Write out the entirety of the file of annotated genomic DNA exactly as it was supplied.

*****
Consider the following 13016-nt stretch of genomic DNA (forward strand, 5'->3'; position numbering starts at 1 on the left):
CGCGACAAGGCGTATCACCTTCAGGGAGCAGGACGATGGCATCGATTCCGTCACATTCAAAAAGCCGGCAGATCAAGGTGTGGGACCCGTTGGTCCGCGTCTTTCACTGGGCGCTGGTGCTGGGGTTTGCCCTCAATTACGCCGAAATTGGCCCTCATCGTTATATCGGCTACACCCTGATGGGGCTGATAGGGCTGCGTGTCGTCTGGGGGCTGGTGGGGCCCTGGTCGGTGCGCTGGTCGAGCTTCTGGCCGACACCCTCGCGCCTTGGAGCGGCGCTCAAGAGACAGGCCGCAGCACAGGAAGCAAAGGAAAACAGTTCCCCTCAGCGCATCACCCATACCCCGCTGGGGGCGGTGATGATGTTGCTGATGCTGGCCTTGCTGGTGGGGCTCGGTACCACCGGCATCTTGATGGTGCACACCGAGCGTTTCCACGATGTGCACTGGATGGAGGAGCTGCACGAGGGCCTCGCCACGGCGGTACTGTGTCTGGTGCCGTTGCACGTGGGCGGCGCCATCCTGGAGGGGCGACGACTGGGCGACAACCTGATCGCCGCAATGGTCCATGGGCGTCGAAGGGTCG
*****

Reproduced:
Consider the following 13016-nt stretch of genomic DNA (forward strand, 5'->3'; position numbering starts at 1 on the left):
CGCGACAAGGCGTATCACCTTCAGGGAGCAGGACGATGGCATCGATTCCGTCACATTCAAAAAGCCGGCAGATCAAGGTGTGGGACCCGTTGGTCCGCGTCTTTCACTGGGCGCTGGTGCTGGGGTTTGCCCTCAATTACGCCGAAATTGGCCCTCATCGTTATATCGGCTACACCCTGATGGGGCTGATAGGGCTGCGTGTCGTCTGGGGGCTGGTGGGGCCCTGGTCGGTGCGCTGGTCGAGCTTCTGGCCGACACCCTCGCGCCTTGGAGCGGCGCTCAAGAGACAGGCCGCAGCACAGGAAGCAAAGGAAAACAGTTCCCCTCAGCGCATCACCCATACCCCGCTGGGGGCGGTGATGATGTTGCTGATGCTGGCCTTGCTGGTGGGGCTCGGTACCACCGGCATCTTGATGGTGCACACCGAGCGTTTCCACGATGTGCACTGGATGGAGGAGCTGCACGAGGGCCTCGCCACGGCGGTACTGTGTCTGGTGCCGTTGCACGTGGGCGGCGCCATCCTGGAGGGGCGACGACTGGGCGACAACCTGATCGCCGCAATGGTCCATGGGCGTCGAAGGGTCG